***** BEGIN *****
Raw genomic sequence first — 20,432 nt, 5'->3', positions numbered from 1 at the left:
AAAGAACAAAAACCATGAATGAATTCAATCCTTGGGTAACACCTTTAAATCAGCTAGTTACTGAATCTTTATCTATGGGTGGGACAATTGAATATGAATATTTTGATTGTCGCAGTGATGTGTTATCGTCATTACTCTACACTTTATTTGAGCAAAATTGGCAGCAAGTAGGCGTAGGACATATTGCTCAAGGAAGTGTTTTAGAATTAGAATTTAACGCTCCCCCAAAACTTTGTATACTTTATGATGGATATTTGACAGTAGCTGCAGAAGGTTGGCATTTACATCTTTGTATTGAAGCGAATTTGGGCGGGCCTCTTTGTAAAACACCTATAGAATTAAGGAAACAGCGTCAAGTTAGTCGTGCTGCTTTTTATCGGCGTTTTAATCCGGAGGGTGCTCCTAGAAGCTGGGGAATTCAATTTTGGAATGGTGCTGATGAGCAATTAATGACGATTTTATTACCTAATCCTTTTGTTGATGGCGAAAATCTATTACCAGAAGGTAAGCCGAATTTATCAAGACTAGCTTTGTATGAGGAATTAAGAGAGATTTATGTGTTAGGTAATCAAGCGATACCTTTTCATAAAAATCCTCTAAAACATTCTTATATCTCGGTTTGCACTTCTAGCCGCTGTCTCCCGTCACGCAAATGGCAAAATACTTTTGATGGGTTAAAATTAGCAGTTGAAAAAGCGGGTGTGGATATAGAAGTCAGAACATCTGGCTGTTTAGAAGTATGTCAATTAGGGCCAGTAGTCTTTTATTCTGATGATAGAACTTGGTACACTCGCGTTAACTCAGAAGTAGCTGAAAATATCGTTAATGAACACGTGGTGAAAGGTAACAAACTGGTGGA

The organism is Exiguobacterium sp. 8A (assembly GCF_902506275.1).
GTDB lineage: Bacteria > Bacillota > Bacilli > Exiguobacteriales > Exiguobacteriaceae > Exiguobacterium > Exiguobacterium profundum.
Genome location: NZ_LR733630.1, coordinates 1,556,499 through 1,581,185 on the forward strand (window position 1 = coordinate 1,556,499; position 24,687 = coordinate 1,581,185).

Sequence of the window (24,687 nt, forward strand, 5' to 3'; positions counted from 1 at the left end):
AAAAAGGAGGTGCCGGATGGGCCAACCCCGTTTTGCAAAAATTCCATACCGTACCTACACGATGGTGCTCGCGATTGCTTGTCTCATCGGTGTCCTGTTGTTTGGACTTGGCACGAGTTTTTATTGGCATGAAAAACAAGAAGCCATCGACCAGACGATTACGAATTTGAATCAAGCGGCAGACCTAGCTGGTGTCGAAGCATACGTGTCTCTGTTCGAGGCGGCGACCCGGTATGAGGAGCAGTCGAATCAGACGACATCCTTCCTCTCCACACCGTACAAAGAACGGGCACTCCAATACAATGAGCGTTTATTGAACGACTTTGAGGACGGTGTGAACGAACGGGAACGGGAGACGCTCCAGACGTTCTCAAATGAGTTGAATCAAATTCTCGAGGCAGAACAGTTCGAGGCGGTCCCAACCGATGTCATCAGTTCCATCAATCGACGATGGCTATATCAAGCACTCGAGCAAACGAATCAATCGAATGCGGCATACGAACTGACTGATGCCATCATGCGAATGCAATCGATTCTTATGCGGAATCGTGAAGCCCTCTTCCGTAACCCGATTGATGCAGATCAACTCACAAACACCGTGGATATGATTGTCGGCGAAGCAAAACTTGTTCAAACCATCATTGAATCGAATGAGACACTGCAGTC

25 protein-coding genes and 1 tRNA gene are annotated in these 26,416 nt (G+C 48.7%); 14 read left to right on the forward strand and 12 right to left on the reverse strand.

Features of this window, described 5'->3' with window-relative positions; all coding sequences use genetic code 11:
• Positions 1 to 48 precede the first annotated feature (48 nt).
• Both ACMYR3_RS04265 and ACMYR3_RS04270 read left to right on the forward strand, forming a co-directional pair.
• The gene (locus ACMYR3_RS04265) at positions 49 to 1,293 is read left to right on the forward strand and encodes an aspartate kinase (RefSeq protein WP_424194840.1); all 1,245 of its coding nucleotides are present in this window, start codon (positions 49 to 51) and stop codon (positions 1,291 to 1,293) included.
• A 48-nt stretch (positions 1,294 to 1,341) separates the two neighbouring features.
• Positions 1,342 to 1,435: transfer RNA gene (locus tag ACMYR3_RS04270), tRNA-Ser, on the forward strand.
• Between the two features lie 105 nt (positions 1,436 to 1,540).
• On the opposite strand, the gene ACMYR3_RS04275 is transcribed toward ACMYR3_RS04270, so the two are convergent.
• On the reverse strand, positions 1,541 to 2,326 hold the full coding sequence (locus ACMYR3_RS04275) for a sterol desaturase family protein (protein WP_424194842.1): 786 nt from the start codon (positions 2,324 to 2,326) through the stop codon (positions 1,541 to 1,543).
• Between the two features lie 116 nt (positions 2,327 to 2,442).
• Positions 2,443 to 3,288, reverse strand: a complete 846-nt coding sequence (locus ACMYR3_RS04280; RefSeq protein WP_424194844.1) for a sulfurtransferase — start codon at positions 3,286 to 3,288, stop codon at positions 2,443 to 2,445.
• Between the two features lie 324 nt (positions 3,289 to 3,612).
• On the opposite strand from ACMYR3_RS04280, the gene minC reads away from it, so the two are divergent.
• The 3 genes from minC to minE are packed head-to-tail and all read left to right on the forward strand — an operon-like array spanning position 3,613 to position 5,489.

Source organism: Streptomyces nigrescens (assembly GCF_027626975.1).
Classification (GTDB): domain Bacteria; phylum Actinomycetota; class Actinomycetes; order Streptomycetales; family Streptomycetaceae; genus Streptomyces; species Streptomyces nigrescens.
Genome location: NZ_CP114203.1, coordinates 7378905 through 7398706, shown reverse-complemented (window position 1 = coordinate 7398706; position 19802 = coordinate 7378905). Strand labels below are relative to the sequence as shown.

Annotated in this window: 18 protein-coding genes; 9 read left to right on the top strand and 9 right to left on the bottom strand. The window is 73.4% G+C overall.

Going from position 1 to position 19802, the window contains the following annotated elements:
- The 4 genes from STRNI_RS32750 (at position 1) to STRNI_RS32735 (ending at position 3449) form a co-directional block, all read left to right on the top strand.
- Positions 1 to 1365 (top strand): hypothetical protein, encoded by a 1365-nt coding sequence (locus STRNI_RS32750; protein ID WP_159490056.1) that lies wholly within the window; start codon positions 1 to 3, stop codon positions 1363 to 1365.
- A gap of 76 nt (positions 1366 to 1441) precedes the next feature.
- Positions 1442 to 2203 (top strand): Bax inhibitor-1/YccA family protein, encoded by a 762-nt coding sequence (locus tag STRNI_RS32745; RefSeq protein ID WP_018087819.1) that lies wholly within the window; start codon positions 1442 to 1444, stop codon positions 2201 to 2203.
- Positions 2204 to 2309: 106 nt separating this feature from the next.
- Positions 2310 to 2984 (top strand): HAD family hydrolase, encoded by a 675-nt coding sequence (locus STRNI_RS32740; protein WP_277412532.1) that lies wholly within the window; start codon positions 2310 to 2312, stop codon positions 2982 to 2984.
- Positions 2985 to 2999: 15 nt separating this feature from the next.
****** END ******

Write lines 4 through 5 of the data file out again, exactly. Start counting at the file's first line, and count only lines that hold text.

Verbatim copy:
GTDB lineage: Bacteria > Bacillota > Bacilli > Exiguobacteriales > Exiguobacteriaceae > Exiguobacterium > Exiguobacterium profundum.
Genome location: NZ_LR733630.1, coordinates 1,556,499 through 1,581,185 on the forward strand (window position 1 = coordinate 1,556,499; position 24,687 = coordinate 1,581,185).